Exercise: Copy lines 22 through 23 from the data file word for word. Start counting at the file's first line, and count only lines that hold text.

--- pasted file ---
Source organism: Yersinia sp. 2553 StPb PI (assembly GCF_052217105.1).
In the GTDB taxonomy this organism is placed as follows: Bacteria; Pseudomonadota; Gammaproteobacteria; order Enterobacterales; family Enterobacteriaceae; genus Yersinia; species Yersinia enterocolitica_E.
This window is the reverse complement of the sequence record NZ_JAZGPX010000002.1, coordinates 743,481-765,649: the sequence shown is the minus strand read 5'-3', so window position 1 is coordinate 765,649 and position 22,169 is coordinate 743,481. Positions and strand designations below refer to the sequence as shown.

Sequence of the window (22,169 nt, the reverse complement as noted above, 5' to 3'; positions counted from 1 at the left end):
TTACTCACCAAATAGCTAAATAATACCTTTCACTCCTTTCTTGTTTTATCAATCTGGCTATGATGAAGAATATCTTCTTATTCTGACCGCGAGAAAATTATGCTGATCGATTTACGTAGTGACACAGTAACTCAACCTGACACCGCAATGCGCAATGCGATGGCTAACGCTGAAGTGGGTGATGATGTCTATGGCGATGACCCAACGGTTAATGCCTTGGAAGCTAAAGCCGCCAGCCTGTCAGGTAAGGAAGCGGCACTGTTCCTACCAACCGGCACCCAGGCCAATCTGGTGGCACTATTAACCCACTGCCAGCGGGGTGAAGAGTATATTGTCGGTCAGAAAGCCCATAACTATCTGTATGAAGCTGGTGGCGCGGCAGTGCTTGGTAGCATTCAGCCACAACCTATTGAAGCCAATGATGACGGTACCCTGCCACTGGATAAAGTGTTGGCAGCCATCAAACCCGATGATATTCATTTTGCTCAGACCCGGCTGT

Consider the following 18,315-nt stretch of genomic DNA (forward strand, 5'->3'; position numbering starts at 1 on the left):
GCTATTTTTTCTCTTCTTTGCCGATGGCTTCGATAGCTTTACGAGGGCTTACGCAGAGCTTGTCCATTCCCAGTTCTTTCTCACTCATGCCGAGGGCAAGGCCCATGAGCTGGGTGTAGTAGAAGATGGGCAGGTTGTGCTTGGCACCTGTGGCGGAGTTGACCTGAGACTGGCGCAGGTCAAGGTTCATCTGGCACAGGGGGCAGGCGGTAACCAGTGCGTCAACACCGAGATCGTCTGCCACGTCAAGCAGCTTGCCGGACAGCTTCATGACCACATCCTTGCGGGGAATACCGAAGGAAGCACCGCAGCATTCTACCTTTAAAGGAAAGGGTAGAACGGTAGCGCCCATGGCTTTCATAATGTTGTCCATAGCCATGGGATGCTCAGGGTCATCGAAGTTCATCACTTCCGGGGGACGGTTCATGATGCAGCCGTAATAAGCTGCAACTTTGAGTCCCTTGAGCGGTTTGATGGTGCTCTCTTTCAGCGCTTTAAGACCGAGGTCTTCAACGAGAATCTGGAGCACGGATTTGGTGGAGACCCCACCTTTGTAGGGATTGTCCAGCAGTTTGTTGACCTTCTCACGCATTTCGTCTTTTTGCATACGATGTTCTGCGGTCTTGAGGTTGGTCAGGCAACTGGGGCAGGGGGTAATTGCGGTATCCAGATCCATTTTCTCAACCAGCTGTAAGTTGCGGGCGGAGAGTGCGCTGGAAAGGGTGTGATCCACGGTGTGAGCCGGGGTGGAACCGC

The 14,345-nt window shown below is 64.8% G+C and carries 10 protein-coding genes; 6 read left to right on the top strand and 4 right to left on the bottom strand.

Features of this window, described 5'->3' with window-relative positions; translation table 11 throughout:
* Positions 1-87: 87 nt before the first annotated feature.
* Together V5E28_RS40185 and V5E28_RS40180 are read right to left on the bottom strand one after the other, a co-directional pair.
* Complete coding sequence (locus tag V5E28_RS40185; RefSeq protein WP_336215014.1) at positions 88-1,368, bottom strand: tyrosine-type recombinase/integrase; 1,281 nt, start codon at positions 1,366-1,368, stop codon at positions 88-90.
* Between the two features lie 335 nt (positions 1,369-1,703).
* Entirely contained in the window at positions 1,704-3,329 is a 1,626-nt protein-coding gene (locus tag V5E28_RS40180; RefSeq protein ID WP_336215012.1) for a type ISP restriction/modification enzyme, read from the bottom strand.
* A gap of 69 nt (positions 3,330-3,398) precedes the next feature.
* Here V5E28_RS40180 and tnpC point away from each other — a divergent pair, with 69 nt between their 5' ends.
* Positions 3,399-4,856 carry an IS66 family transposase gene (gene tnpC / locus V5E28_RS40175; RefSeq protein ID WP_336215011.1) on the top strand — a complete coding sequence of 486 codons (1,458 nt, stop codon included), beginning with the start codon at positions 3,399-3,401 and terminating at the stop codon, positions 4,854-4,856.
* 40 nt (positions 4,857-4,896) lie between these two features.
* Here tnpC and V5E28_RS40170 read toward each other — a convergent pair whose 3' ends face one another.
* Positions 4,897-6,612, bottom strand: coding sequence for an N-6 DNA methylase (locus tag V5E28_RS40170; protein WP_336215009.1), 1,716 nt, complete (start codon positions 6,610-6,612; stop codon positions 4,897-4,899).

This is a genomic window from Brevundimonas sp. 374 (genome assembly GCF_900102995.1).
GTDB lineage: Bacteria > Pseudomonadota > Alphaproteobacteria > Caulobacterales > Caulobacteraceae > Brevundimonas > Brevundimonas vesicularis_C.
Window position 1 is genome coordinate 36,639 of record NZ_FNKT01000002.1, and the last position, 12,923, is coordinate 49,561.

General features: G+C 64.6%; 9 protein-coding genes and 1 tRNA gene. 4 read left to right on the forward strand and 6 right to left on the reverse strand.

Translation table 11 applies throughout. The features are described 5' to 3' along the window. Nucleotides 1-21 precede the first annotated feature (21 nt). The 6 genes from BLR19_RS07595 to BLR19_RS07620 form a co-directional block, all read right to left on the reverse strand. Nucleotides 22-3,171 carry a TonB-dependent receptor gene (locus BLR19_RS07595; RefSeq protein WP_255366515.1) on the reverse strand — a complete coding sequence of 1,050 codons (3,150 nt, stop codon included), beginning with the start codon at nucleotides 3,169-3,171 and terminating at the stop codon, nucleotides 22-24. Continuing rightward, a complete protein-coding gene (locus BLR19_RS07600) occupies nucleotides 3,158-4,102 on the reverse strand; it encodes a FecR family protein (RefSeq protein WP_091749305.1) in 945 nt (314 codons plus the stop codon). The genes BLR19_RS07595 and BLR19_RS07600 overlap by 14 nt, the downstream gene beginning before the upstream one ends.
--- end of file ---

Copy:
GTDB lineage: Bacteria > Pseudomonadota > Alphaproteobacteria > Caulobacterales > Caulobacteraceae > Brevundimonas > Brevundimonas vesicularis_C.
Window position 1 is genome coordinate 36,639 of record NZ_FNKT01000002.1, and the last position, 12,923, is coordinate 49,561.